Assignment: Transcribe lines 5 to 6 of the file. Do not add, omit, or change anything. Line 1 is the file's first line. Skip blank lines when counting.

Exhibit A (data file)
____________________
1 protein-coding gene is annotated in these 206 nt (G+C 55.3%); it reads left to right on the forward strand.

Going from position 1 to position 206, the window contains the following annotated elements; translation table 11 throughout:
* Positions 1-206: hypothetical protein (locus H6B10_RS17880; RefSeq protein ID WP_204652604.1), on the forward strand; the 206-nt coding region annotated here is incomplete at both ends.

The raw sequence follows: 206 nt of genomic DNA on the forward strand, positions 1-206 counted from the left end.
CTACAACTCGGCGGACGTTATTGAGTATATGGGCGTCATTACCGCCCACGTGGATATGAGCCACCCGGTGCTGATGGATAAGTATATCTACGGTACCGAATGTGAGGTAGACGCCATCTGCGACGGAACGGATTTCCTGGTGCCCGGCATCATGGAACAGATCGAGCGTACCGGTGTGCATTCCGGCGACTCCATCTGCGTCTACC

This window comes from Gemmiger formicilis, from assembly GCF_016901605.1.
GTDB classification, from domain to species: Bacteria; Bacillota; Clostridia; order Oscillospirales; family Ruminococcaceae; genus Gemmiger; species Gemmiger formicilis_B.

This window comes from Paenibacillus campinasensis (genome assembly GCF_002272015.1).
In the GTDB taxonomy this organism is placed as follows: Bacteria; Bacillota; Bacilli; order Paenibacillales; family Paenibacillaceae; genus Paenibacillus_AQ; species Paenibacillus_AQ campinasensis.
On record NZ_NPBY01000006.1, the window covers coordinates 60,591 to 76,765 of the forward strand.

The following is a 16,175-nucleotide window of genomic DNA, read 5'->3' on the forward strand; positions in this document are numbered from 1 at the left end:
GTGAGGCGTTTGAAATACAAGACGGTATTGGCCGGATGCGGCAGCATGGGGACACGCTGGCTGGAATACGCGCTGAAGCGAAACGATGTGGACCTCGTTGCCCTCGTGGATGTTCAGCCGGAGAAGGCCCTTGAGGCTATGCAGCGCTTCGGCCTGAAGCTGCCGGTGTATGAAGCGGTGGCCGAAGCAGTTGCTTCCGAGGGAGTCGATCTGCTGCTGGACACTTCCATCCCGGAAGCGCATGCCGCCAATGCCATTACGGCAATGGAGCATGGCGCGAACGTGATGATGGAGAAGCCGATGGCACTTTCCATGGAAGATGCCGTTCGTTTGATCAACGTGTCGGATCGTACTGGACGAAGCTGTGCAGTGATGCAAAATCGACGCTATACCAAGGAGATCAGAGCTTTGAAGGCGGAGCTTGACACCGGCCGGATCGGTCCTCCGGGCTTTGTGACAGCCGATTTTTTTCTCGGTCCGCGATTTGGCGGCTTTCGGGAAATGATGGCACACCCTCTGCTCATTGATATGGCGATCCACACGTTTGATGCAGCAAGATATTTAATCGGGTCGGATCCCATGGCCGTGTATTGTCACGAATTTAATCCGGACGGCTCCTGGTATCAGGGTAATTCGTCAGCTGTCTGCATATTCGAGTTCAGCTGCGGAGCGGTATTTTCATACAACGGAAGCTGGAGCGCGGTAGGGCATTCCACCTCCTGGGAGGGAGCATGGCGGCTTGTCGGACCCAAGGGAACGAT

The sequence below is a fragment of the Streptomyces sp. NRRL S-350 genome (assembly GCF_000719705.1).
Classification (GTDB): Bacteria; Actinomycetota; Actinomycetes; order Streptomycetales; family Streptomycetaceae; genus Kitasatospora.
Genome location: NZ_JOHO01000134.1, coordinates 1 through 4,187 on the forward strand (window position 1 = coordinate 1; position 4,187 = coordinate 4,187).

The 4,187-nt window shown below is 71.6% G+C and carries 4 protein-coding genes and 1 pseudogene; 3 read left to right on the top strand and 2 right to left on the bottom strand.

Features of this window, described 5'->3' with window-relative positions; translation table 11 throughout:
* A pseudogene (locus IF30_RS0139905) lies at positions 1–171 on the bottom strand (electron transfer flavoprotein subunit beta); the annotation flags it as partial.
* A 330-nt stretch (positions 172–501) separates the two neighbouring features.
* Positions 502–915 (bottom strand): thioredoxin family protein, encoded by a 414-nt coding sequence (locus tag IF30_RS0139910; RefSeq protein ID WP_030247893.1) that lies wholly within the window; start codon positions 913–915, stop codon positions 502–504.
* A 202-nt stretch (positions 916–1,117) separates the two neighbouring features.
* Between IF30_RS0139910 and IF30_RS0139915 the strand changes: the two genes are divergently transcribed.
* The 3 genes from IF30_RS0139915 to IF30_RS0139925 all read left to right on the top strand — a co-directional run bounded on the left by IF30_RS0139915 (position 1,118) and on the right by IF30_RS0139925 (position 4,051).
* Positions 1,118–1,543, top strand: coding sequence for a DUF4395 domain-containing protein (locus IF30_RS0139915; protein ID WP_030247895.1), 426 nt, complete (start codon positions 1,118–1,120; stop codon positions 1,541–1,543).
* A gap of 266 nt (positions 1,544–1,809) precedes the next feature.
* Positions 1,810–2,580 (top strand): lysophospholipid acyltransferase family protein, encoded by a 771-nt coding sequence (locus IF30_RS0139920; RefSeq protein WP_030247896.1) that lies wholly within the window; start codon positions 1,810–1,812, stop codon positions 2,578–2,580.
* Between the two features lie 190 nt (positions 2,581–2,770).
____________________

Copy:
CTACAACTCGGCGGACGTTATTGAGTATATGGGCGTCATTACCGCCCACGTGGATATGAGCCACCCGGTGCTGATGGATAAGTATATCTACGGTACCGAATGTGAGGTAGACGCCATCTGCGACGGAACGGATTTCCTGGTGCCCGGCATCATGGAACAGATCGAGCGTACCGGTGTGCATTCCGGCGACTCCATCTGCGTCTACC

This window comes from Gemmiger formicilis, from assembly GCF_016901605.1.